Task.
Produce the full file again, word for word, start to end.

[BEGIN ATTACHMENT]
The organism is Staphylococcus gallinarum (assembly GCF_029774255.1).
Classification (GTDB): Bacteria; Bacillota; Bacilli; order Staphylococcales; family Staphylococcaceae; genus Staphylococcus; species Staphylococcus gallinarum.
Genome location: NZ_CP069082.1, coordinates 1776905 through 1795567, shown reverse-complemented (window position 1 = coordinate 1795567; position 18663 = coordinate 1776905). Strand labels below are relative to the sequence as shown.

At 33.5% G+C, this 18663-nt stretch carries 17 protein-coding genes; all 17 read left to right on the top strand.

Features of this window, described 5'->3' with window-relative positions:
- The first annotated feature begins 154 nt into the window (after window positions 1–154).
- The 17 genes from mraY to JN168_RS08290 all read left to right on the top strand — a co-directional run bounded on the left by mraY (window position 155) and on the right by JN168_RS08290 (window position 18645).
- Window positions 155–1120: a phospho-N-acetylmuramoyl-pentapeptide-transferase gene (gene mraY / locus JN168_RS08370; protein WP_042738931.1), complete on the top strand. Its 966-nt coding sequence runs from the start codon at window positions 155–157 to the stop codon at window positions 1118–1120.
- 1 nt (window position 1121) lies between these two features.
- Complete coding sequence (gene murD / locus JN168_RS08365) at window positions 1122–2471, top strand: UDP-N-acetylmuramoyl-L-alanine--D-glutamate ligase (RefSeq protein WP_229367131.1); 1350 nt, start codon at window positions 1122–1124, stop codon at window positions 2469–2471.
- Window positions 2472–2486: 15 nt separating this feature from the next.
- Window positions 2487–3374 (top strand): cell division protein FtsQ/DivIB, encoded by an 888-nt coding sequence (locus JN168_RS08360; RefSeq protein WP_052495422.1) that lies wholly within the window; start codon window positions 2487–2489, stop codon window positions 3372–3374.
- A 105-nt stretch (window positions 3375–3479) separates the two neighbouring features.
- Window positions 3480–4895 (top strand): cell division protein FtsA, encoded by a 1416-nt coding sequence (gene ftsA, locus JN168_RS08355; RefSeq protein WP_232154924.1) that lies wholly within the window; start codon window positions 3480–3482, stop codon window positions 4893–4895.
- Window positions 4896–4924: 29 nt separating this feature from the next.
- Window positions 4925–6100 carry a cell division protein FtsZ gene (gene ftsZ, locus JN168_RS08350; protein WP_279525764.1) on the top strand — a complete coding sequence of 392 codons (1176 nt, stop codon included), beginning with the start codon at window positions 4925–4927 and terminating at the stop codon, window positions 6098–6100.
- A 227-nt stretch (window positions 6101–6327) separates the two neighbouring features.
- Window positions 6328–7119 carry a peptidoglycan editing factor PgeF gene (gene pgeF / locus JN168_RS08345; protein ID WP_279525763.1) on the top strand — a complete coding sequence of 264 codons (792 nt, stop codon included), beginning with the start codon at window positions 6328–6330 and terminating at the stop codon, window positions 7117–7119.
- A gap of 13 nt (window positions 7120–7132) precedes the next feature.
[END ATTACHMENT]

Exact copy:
The organism is Staphylococcus gallinarum (assembly GCF_029774255.1).
Classification (GTDB): Bacteria; Bacillota; Bacilli; order Staphylococcales; family Staphylococcaceae; genus Staphylococcus; species Staphylococcus gallinarum.
Genome location: NZ_CP069082.1, coordinates 1776905 through 1795567, shown reverse-complemented (window position 1 = coordinate 1795567; position 18663 = coordinate 1776905). Strand labels below are relative to the sequence as shown.

At 33.5% G+C, this 18663-nt stretch carries 17 protein-coding genes; all 17 read left to right on the top strand.

Features of this window, described 5'->3' with window-relative positions:
- The first annotated feature begins 154 nt into the window (after window positions 1–154).
- The 17 genes from mraY to JN168_RS08290 all read left to right on the top strand — a co-directional run bounded on the left by mraY (window position 155) and on the right by JN168_RS08290 (window position 18645).
- Window positions 155–1120: a phospho-N-acetylmuramoyl-pentapeptide-transferase gene (gene mraY / locus JN168_RS08370; protein WP_042738931.1), complete on the top strand. Its 966-nt coding sequence runs from the start codon at window positions 155–157 to the stop codon at window positions 1118–1120.
- 1 nt (window position 1121) lies between these two features.
- Complete coding sequence (gene murD / locus JN168_RS08365) at window positions 1122–2471, top strand: UDP-N-acetylmuramoyl-L-alanine--D-glutamate ligase (RefSeq protein WP_229367131.1); 1350 nt, start codon at window positions 1122–1124, stop codon at window positions 2469–2471.
- Window positions 2472–2486: 15 nt separating this feature from the next.
- Window positions 2487–3374 (top strand): cell division protein FtsQ/DivIB, encoded by an 888-nt coding sequence (locus JN168_RS08360; RefSeq protein WP_052495422.1) that lies wholly within the window; start codon window positions 2487–2489, stop codon window positions 3372–3374.
- A 105-nt stretch (window positions 3375–3479) separates the two neighbouring features.
- Window positions 3480–4895 (top strand): cell division protein FtsA, encoded by a 1416-nt coding sequence (gene ftsA, locus JN168_RS08355; RefSeq protein WP_232154924.1) that lies wholly within the window; start codon window positions 3480–3482, stop codon window positions 4893–4895.
- Window positions 4896–4924: 29 nt separating this feature from the next.
- Window positions 4925–6100 carry a cell division protein FtsZ gene (gene ftsZ, locus JN168_RS08350; protein WP_279525764.1) on the top strand — a complete coding sequence of 392 codons (1176 nt, stop codon included), beginning with the start codon at window positions 4925–4927 and terminating at the stop codon, window positions 6098–6100.
- A 227-nt stretch (window positions 6101–6327) separates the two neighbouring features.
- Window positions 6328–7119 carry a peptidoglycan editing factor PgeF gene (gene pgeF / locus JN168_RS08345; protein ID WP_279525763.1) on the top strand — a complete coding sequence of 264 codons (792 nt, stop codon included), beginning with the start codon at window positions 6328–6330 and terminating at the stop codon, window positions 7117–7119.
- A gap of 13 nt (window positions 7120–7132) precedes the next feature.